Learn to Love the Skin You’re In … by Amelia

Another thought-provoking article by a wonderful writer, Amelia, at The Bottom Line:

We can’t change our skin like snakes do; so, learning to be comfortable in our own skin is vital. We have to love ourselves, or else others will find it hard to do it for us. The message about “loving our bodies” is worn out. Yet, people aren’t convinced. Maybe it’s because the message about “skinny being the only sexy,” is louder.

Numerous people struggle to love their bodies—a large percentage of them are teenagers. An article on Huffington Post states, “About 40 percent of 10 and 11-year-old girls in the U.K. want to lose weight. That number rises to 54 percent in 12 and 13-year-old girls and to a stunning 63 percent among 14 and 15-year-olds.” While boys are less concerned about body image, they’re not all exempt.

Finish this post here … 

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An Article to Explain (and warn) your ‘tweens about eating disorders

How many magazines do you have on your bedside table? How many in your backpack? Okay, once you’ve done that homework, I need you to do a bit more investigation. Look at the covers. How many headlines promise to make you more beautiful? How about more popular? I bet at least two of them mention a “get-fit” plan or promise to tell you a little secret about which foods are good and bad for you.

One the surface, there’s nothing wrong with these magazines. The quizzes can be fun to take with a friend. And I’m the first to admit I’ve discovered some cute ways to style my hair. But underneath the glitter and glossy pages, did you know that your magazines are telling you little white lies?

Studies say that more than half of 13-year-old girls in the United States don’t like their bodies. And most admit that they get their ideas about health, fashion and what they should look like from magazines. The pictures of celebrities tell them what they should wear, what will make boys like them and how their bodies should look. But it’s scary what can happen to a girl when she chooses to believe these little lies about her appearance and her value.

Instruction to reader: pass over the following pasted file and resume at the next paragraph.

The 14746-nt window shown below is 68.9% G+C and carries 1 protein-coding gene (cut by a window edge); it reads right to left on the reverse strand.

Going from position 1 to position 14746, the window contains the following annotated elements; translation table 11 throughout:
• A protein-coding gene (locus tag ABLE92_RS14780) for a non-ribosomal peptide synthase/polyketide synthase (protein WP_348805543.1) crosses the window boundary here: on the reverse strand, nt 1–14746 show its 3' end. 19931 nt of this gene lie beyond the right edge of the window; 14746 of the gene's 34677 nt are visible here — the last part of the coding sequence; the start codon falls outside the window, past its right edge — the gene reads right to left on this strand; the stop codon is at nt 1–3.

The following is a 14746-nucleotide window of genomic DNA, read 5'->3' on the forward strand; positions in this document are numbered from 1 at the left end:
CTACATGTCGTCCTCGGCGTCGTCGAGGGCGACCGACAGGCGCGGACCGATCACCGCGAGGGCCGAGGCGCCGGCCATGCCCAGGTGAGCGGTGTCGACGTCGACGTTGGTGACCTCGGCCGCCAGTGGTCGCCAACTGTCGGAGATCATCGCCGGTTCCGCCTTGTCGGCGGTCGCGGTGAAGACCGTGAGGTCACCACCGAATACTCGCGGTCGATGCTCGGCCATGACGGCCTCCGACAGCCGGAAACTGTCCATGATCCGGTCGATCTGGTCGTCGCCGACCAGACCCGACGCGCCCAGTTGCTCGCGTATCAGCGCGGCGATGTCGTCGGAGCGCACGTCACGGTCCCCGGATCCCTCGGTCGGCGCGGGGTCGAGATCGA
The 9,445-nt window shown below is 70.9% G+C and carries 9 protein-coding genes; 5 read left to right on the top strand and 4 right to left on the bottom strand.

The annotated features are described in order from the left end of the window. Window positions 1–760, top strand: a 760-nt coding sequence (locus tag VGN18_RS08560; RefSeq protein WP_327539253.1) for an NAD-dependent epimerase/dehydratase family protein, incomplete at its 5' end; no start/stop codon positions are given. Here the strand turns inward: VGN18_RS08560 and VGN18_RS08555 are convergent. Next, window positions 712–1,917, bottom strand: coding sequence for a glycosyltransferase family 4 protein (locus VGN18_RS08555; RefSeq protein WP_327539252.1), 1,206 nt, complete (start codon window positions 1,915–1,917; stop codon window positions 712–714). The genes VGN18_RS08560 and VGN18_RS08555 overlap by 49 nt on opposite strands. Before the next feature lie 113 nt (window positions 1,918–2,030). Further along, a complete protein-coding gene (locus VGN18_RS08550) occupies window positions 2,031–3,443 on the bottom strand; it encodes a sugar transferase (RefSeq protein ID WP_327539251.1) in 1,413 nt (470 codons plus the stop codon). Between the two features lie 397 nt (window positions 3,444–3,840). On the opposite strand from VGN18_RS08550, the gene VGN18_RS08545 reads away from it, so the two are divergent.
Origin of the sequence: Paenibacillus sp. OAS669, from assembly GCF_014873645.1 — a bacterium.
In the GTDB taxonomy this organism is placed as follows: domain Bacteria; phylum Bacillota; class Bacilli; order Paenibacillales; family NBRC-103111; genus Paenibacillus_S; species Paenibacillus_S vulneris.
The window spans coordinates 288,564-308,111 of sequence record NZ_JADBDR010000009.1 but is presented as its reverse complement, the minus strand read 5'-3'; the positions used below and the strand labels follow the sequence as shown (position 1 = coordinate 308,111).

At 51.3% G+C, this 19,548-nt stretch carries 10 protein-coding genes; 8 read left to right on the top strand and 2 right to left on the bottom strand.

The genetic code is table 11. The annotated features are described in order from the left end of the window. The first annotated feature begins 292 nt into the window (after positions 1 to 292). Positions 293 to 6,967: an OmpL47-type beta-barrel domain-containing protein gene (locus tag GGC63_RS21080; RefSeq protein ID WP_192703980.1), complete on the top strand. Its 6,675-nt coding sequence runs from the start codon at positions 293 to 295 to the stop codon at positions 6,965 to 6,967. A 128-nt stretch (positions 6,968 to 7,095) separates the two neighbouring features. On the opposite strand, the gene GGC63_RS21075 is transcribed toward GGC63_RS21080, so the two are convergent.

When I was fourteen-years-old I began a long battle with anorexia. Never heard of it?

Anorexia Nervosa is an eating disorder. Someone with anorexia stops eating or severely limits what they eat. They might start to exercise too much and to other things to lose weight. And even when they lose too much weight and are dangerously skinny, they still believe they are too fat.

My battle with anorexia lasted more than 14 years. During that time, I lost a lot of friends who worried about me and didn’t know how to help me. My little sisters were scared that I was going to die. My parents cried and worried all the time because actually being too thin is even more dangerous than being a little too heavy.

My hair started to fall out. I grew lots of little-bitty, soft hairs all over my body. Because I didn’t have any body fat, my body was trying to stay warm. I cried a lot. When your mind doesn’t get enough nutrition, it doesn’t think clearly and many girls with anorexia get depressed, too. I fell asleep in school because my body didn’t have enough energy from food to stay awake. I even passed out a couple times, but I don’t remember it.

My family took really good care of me. When they understood how sick I was, they sent me to a hospital for eating disorders in Arizona. I spent three months there, away from my family and friends. I missed school and church; I even spent my 16th birthday at the hospital. Sometimes, I was so tired and scared and sad that I even wanted to die.

Getting well from anorexia often takes a really long time. It was hard for me to try to gain weight. I was scared that I might get too fat. In fact, even after I got well, I started to worry so much about being fat that I got sick again and had to return to the hospital when I was eighteen.